Tuesday 6 December 2016

Miracle rescue of teen after five days buried under rubble

Ravali Winkle

Published 01/05/2015 | 02:30

A teenage boy is rushed to hospital on a stretcher after being rescued alive from the debris of a building, five days after the earthquake in Kathmandu (AP Photo/Niranjan Shresta)
A teenage boy is rushed to hospital on a stretcher after being rescued alive from the debris of a building, five days after the earthquake in Kathmandu (AP Photo/Niranjan Shresta)
The Mount Everest south base camp in Nepal is seen the day after a huge earthquake-caused avalanche killed 19 people, as escue teams, helped by clear weather, used helicopters to airlift scores of people stranded at higher altitudes, two at a time (REUTERS)

A teenage boy has been pulled out from the rubble of a Kathmandu building five days after the earthquake.

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Waiting crowds roared and cheered as the boy was carried out in a stretcher. His face was covered in dust, and medics put an IV drop into his arm. A blue brace was placed around his neck. He appeared stunned, and his eyes blinked in the sunlight

A US Agency for International Development team was working at the scene for several hours to try to free the boy.

Andrew Olvera, the team leader, said before the rescue that the boy was not very deep, but he was trapped between two collapsed floors. "He's pancaked between them."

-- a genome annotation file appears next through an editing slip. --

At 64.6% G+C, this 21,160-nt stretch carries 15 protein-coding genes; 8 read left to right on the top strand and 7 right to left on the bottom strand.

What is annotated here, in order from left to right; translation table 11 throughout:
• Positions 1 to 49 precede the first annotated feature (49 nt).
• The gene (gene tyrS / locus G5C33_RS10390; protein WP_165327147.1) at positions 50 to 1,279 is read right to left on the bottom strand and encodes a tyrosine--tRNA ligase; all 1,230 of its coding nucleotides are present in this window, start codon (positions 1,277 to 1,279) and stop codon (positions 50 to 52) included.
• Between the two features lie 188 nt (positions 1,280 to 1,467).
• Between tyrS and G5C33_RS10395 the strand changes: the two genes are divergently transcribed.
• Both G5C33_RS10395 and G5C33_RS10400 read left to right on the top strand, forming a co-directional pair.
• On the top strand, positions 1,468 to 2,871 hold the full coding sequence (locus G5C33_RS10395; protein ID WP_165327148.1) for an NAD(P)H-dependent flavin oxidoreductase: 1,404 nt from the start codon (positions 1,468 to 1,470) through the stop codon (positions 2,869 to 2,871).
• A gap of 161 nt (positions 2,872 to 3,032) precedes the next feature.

The team had been inspecting another site in Kathmandu yesterday when a Nepalese team with them said an 18-year-old boy was alive and trapped in a nearby building.

The rescue of the teenager came after 'Kathmandu Today', a local newspaper, shared images of a baby boy rescued from the rubble 22 hours after being buried under a building in Bhaktapur which had collapsed.

The images appear to show a Nepalese team rescuing the baby, named locally as Sonit Awal, who is covered in dust. It was reported he was four months old and after a visit to the hospital, he was found to have no injuries.

The attempt to save the child's life had been a long one and members of the armed forces had arrived at the family's collapsed house in Bhaktapur on Saturday, trying to conduct a successful rescue until midnight, 'Kathmandu Today' reported. He was eventually rescued at 10am on Sunday after a rescue team returned when the father said he could hear his child crying.

LB Basnet, a police officer, said he spoke to the 18-year-old who gave his name as Pemba Tamang.

"Nepalese police say the boy who was pulled from rubble five days after the earthquake is an 18-year-old who made it alive by 'good faith'."

Mr Basnet added: "He thanked me when I first approached him . . . He was really responsive. He told me his name, his address, and I gave him some water. I assured him we were near to him."

The rescue operation was led by a Nepalese team with American responders from the US team assisting them.

Mr Basnet wore a headlamp and was dressed in blue camouflage uniform. He crawled into the hole to get the boy out.

Before the rescue, the team dropped medical supplies and IV fluid to team members who went down inside, including a US fire fighter medic who is part of the team.

Mr Olvera said it looked like it used to be a seven-storey building with concrete slabs hanging down.

Kunda Dixit, editor of 'Nepali Times', said on a Twitter posting that an 11-year-old girl was rescued in Bhaktapur Dattatreya Square after 90 hours under rubble.

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